Long before there was an actual cinematic movement known as Cinema Du Look (formulated from a handful of ambitious French directors circa 1980s), the notion of cinema as pure spectacle had already been established and conquered by the unparalleled Federico Fellini. It’s difficult to point to one of his films as quintessentially ‘Felliniesque,’ as nearly everything from La Dolce Vita (1960) onward features unconventional narrative structures subjected to (or completely negated) by the bombastic, elliptical, or altogether fantastically fragmented storylines the idiosyncratic auteur employed. An arguable turning point was his 1969 outré extravaganza Fellini’s Satyricon, the first title to employ his name, suggesting the director’s omnipresence in every detailed, period-specific frame. Throughout the next decade he would continually employ and playfully expand on this sort of stream-of-consciousness routine, each overlaid with a vague but expressively overarching technique. Thus, the second title to employ his surname, 1972’s Fellini’s Roma, arrived at a juncture in his filmography where it would be eventually overshadowed by the perversity of Satyricon and the critical acclaim of the film directly following it, 1973’s Amarcord (which many proclaim to be Fellini’s last discernable masterpiece). But this freewheeling chiaroscuro of ends and oddities, jarring compositions, dueling tempos, and hybrid genres is perhaps succinctly described as a love letter to the eternal city of Fellini’s adulthood, Rome.
Swooping down into the periphery of the city, Roma opens with a hellish traffic jam, a veritable struggle through the outer layers to pierce the metropolis. Upon entering the city limits, filled with an assortment of prostitutes, those socially stigmatized bedrocks of temporary carnal relief, are juxtaposed with remnants of religious artifacts—jagged, ruptured edifices of the city’s historical sites looming prominently. Fellini stages various asides, one featuring a stylized night-time documentary film crew, another a rendering of excavated frescos in underground tunnels, the fresh air instantly oxidizing the artistic timelessness.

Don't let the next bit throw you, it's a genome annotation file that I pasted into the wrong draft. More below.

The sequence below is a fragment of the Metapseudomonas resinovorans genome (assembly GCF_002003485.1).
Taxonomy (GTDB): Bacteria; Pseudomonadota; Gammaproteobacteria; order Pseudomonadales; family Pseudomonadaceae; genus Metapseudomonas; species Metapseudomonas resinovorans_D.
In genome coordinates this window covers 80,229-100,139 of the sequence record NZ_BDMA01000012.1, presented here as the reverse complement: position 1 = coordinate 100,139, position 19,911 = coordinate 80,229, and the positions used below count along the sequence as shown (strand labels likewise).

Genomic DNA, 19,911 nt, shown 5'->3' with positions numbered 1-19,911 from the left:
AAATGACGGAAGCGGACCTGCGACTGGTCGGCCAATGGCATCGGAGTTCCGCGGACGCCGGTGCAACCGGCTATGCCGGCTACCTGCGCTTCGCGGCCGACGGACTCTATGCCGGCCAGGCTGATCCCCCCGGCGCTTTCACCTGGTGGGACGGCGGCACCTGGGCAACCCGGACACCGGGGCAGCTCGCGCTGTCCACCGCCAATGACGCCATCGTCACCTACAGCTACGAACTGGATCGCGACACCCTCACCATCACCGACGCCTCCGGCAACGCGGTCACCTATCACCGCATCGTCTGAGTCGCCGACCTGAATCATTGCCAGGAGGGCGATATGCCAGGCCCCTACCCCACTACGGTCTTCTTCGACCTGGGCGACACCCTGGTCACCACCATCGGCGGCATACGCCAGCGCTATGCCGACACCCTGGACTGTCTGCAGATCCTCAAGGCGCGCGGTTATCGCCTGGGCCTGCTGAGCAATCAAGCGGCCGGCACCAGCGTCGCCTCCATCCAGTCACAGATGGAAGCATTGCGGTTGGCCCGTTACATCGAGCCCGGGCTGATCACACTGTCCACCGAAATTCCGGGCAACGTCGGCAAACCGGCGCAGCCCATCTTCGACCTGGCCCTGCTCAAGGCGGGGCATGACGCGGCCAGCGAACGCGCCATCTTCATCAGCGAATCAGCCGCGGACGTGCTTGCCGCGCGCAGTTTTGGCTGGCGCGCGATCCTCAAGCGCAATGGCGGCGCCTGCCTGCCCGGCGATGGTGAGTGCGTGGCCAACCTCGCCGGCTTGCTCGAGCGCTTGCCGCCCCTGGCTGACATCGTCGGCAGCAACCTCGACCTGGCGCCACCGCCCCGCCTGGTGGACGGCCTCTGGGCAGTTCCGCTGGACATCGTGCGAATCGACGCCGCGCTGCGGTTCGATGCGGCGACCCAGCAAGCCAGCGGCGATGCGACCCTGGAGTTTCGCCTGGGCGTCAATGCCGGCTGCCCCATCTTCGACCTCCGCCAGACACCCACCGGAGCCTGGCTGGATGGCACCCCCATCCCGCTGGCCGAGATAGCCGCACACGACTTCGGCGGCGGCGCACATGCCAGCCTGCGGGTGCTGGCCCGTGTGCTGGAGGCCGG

Amarcord remains a bit more palatable in a structural sense when compared to Roma, the former title focused on Fellini’s nostalgic memories of his youth while the latter film vaguely features a character named Fellini at the center of certain experiences and episodes which aren’t as visceral. Many have described Roma as a travelogue, an homage to the city which masquerades (and meanders) sometimes into a faux documentary zone before digressing into frequent bouts of bacchanalian interludes, like a display of prostitutes vying for customers. The piece de resistance, of course, is a fashion show to rival all cinematic fashion shows (save the classic heights of Cukor’s The Women, 1939, perhaps), wherein religion and pop (or should one say pope?) art meld orgiastically into a crescendo so delightfully blasphemous in its depiction of the religious figurehead, it overcompensates for several of Fellini’s less invigorating sketches.